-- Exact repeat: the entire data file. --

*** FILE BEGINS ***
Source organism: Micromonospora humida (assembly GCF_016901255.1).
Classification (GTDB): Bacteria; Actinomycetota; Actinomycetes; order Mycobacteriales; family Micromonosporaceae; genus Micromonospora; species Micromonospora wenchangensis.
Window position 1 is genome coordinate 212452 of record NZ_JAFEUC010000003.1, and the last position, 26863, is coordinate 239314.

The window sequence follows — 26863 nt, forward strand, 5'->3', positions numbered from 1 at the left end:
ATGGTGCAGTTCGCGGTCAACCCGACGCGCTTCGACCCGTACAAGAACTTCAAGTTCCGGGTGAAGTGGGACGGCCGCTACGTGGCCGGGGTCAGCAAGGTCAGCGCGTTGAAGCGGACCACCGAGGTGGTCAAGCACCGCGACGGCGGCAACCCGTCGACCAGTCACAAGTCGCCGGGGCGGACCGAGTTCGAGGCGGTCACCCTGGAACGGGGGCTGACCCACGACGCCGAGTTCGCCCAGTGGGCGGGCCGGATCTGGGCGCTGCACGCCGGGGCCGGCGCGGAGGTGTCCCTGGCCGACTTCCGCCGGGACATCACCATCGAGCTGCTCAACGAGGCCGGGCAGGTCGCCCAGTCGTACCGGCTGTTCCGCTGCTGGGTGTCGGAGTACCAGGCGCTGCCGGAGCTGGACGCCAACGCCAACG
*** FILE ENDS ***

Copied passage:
Source organism: Micromonospora humida (assembly GCF_016901255.1).
Classification (GTDB): Bacteria; Actinomycetota; Actinomycetes; order Mycobacteriales; family Micromonosporaceae; genus Micromonospora; species Micromonospora wenchangensis.
Window position 1 is genome coordinate 212452 of record NZ_JAFEUC010000003.1, and the last position, 26863, is coordinate 239314.

The window sequence follows — 26863 nt, forward strand, 5'->3', positions numbered from 1 at the left end:
ATGGTGCAGTTCGCGGTCAACCCGACGCGCTTCGACCCGTACAAGAACTTCAAGTTCCGGGTGAAGTGGGACGGCCGCTACGTGGCCGGGGTCAGCAAGGTCAGCGCGTTGAAGCGGACCACCGAGGTGGTCAAGCACCGCGACGGCGGCAACCCGTCGACCAGTCACAAGTCGCCGGGGCGGACCGAGTTCGAGGCGGTCACCCTGGAACGGGGGCTGACCCACGACGCCGAGTTCGCCCAGTGGGCGGGCCGGATCTGGGCGCTGCACGCCGGGGCCGGCGCGGAGGTGTCCCTGGCCGACTTCCGCCGGGACATCACCATCGAGCTGCTCAACGAGGCCGGGCAGGTCGCCCAGTCGTACCGGCTGTTCCGCTGCTGGGTGTCGGAGTACCAGGCGCTGCCGGAGCTGGACGCCAACGCCAACG